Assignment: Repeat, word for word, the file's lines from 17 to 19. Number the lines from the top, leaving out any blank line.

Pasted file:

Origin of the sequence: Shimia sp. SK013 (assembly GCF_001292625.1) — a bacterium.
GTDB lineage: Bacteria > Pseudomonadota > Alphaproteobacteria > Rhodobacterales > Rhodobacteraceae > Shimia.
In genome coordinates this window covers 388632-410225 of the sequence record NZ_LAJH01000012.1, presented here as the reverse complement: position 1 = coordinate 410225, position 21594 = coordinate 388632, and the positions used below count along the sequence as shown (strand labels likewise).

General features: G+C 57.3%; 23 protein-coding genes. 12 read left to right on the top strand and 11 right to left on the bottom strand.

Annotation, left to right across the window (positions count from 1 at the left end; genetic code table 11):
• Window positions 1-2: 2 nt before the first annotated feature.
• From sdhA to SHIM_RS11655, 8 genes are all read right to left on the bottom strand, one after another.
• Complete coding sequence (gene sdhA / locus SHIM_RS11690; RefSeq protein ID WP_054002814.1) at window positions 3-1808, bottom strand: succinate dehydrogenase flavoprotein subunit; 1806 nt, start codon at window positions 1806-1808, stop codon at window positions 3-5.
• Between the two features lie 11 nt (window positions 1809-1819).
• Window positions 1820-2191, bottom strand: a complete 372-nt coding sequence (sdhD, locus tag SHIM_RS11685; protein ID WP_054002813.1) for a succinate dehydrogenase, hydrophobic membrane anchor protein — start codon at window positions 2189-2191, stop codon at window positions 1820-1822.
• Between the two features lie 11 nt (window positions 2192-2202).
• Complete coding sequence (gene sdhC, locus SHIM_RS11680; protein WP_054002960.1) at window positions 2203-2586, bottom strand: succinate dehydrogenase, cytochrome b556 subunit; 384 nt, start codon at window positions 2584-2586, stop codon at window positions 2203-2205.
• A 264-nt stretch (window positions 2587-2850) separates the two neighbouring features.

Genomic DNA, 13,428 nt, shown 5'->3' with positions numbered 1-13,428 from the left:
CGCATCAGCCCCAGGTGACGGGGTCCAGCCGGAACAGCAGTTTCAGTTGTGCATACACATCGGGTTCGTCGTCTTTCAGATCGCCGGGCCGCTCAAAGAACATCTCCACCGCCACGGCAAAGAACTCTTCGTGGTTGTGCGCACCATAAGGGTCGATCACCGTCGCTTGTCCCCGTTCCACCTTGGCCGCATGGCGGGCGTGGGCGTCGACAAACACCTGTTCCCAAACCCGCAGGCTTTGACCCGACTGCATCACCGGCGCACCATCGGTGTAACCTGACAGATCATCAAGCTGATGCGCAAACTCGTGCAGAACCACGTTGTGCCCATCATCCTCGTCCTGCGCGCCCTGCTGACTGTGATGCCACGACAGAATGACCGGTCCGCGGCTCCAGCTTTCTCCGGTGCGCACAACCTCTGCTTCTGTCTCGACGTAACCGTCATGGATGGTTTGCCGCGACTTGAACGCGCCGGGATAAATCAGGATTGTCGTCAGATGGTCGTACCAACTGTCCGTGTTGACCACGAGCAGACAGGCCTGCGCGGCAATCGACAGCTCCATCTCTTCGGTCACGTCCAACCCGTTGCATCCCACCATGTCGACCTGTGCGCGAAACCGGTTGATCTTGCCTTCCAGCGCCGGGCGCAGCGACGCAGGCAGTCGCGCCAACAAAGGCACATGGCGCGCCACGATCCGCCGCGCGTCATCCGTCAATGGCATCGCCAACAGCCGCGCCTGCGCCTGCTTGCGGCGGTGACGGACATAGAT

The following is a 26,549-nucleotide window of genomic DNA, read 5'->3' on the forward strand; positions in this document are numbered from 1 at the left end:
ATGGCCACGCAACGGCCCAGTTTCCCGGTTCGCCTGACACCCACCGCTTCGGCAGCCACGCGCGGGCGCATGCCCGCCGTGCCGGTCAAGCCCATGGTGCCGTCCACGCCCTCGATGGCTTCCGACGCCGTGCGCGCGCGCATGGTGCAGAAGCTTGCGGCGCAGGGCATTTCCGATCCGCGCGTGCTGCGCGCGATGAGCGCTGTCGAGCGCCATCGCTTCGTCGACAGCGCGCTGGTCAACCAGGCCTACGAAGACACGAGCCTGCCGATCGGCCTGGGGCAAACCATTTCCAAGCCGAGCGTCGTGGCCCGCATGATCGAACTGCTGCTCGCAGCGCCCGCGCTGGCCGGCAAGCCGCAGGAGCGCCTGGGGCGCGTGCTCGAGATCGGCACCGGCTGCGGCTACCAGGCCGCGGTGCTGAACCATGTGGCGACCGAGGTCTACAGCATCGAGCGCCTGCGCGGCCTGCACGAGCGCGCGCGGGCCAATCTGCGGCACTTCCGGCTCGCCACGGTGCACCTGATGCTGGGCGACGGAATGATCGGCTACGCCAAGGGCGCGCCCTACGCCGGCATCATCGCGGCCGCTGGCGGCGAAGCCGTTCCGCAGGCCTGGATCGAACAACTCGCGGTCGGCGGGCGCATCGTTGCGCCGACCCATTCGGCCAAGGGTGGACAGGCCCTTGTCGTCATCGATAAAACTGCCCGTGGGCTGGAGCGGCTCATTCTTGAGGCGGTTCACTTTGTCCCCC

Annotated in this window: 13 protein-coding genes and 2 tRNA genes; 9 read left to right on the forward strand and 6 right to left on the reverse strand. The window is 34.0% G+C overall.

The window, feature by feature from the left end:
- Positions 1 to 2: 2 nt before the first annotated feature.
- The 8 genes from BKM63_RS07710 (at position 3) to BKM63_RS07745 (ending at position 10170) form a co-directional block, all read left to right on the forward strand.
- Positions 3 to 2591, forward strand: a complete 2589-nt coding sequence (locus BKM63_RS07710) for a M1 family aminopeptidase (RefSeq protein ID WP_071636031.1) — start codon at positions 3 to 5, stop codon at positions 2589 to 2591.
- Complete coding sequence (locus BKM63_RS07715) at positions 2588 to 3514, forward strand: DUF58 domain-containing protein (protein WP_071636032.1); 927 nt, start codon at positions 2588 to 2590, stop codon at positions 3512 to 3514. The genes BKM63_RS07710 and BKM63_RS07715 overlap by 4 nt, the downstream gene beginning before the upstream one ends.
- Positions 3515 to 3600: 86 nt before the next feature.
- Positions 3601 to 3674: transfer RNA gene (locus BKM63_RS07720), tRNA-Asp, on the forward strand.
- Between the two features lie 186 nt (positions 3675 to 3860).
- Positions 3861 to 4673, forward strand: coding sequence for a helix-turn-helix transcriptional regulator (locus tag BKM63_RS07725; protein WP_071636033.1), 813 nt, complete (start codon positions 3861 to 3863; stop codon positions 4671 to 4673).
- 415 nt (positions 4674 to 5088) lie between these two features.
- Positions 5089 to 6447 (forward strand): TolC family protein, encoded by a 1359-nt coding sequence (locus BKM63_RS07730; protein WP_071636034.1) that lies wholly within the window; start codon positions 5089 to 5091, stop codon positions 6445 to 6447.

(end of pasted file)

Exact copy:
ATGGCCACGCAACGGCCCAGTTTCCCGGTTCGCCTGACACCCACCGCTTCGGCAGCCACGCGCGGGCGCATGCCCGCCGTGCCGGTCAAGCCCATGGTGCCGTCCACGCCCTCGATGGCTTCCGACGCCGTGCGCGCGCGCATGGTGCAGAAGCTTGCGGCGCAGGGCATTTCCGATCCGCGCGTGCTGCGCGCGATGAGCGCTGTCGAGCGCCATCGCTTCGTCGACAGCGCGCTGGTCAACCAGGCCTACGAAGACACGAGCCTGCCGATCGGCCTGGGGCAAACCATTTCCAAGCCGAGCGTCGTGGCCCGCATGATCGAACTGCTGCTCGCAGCGCCCGCGCTGGCCGGCAAGCCGCAGGAGCGCCTGGGGCGCGTGCTCGAGATCGGCACCGGCTGCGGCTACCAGGCCGCGGTGCTGAACCATGTGGCGACCGAGGTCTACAGCATCGAGCGCCTGCGCGGCCTGCACGAGCGCGCGCGGGCCAATCTGCGGCACTTCCGGCTCGCCACGGTGCACCTGATGCTGGGCGACGGAATGATCGGCTACGCCAAGGGCGCGCCCTACGCCGGCATCATCGCGGCCGCTGGCGGCGAAGCCGTTCCGCAGGCCTGGATCGAACAACTCGCGGTCGGCGGGCGCATCGTTGCGCCGACCCATTCGGCCAAGGGTGGACAGGCCCTTGTCGTCATCGATAAAACTGCCCGTGGGCTGGAGCGGCTCATTCTTGAGGCGGTTCACTTTGTCCCCC

Annotated in this window: 13 protein-coding genes and 2 tRNA genes; 9 read left to right on the forward strand and 6 right to left on the reverse strand. The window is 34.0% G+C overall.

The window, feature by feature from the left end: